I generally draw from the things going on around me and my environment, society, and circumstances to see if an idea, emotion, or critique can be communicated using bodies, symbols, and titles. People are amazing and I use different amazing souls as inspiration when creating a drawing. Our need to effectively communicate with each other is essential. If we cannot communicate, we cannot actually relate and bond. Furthermore, I draw in the genre of contemporary hyperrealism.
Along with my interest in communication, I use my work as a means to communicate with people and tell stories. One prevalent image in my work is the self-portrait, “1975,” inspired by the late Fela Kuti—the great legend who sang the song titled “Water No Get Enemy.” Kuti sings, “If you want to bathe your child, you go use water; if you want to cook, you go use water; water calms a hot head.” The drawing talks about the significance of water in the life of a human being; water is life and there’s no one who can do without it.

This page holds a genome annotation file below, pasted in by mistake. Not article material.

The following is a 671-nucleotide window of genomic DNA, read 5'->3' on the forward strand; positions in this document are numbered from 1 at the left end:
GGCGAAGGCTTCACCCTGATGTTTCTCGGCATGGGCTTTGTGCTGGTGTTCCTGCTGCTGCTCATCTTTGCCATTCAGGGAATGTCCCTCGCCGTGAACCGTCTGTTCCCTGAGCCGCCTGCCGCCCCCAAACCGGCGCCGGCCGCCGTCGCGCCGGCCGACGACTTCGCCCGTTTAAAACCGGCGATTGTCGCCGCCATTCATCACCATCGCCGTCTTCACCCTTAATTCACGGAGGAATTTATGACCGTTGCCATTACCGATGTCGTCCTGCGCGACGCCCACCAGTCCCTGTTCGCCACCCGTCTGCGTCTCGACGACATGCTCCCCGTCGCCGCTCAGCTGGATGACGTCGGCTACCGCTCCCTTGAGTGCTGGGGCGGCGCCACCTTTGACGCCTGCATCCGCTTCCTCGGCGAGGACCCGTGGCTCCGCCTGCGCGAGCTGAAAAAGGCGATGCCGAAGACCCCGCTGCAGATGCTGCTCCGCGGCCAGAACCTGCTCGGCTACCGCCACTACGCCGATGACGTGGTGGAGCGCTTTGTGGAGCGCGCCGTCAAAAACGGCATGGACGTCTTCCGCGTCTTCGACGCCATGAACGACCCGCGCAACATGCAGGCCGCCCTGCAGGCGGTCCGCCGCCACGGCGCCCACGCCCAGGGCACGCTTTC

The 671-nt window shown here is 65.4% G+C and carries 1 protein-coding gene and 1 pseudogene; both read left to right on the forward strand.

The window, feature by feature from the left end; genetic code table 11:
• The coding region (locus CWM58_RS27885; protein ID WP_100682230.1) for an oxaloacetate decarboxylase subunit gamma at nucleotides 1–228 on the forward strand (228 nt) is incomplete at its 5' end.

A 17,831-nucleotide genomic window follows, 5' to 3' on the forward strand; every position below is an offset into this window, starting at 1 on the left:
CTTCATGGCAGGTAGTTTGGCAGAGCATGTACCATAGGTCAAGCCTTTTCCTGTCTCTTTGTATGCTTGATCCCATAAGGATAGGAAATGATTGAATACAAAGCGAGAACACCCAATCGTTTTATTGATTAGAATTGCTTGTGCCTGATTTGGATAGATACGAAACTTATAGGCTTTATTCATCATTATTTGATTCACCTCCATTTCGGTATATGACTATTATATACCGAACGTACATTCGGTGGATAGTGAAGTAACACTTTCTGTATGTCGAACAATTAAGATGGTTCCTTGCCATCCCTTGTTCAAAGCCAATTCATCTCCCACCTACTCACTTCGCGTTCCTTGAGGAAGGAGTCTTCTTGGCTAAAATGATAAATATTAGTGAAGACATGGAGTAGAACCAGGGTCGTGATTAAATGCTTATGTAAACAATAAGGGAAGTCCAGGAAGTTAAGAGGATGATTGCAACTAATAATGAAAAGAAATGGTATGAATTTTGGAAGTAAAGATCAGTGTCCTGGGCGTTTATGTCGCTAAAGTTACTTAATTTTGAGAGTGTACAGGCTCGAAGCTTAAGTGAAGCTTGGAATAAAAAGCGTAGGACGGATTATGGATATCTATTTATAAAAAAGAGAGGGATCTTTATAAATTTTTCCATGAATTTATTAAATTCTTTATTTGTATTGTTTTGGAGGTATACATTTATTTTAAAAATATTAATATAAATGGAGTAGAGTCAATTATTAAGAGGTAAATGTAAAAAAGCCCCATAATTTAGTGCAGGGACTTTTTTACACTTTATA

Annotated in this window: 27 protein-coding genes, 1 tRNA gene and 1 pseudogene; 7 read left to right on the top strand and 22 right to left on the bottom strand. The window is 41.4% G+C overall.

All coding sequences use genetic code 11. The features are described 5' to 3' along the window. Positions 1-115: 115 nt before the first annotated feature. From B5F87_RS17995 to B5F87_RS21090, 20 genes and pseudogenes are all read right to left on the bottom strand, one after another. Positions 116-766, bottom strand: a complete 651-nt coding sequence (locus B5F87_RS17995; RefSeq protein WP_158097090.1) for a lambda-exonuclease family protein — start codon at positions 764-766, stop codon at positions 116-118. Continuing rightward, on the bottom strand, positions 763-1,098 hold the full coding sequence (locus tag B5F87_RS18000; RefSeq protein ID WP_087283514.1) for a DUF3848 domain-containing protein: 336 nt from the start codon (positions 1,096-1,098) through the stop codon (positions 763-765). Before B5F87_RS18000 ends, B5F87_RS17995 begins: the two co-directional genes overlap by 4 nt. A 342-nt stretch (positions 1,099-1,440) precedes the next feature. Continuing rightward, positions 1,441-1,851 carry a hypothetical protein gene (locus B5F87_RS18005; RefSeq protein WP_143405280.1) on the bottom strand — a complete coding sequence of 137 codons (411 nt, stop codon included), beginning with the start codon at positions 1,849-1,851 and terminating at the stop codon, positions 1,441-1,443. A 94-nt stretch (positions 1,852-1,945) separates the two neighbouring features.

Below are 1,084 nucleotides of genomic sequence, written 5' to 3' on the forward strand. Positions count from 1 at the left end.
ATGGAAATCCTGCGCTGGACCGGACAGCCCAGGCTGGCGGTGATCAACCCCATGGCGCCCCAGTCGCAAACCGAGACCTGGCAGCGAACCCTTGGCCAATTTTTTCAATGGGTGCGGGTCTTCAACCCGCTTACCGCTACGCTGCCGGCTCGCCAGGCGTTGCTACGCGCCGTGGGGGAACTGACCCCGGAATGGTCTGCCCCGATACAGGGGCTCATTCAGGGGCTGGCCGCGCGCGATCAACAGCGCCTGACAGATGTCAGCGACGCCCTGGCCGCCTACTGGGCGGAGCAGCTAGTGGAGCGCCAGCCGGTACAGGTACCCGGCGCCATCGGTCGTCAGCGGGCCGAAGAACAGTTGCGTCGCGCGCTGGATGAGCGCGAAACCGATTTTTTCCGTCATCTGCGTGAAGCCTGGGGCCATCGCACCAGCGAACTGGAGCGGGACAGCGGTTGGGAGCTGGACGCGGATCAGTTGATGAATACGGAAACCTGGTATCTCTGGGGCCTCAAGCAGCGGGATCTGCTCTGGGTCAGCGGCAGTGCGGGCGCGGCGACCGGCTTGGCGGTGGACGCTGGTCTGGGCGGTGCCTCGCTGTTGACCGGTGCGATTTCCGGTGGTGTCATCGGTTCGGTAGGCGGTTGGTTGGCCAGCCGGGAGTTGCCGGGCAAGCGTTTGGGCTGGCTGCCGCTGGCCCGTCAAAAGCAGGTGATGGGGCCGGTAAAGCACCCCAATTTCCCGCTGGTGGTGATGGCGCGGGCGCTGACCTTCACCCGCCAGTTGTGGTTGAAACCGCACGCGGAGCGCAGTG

My drawing style is called hyperrealism, and hyperrealism is creating drawings, sculptures, and paintings that looks photorealistic and capture emotion. Hyperrealism isn’t just drawing from photographs but drawing something that passes a message of physical and emotional presence to the audience in a realistic way. In my work, drawing the female figure is for the purpose of communicating a feeling or an idea—it is not passive, it is not an object: it is an agent of expression.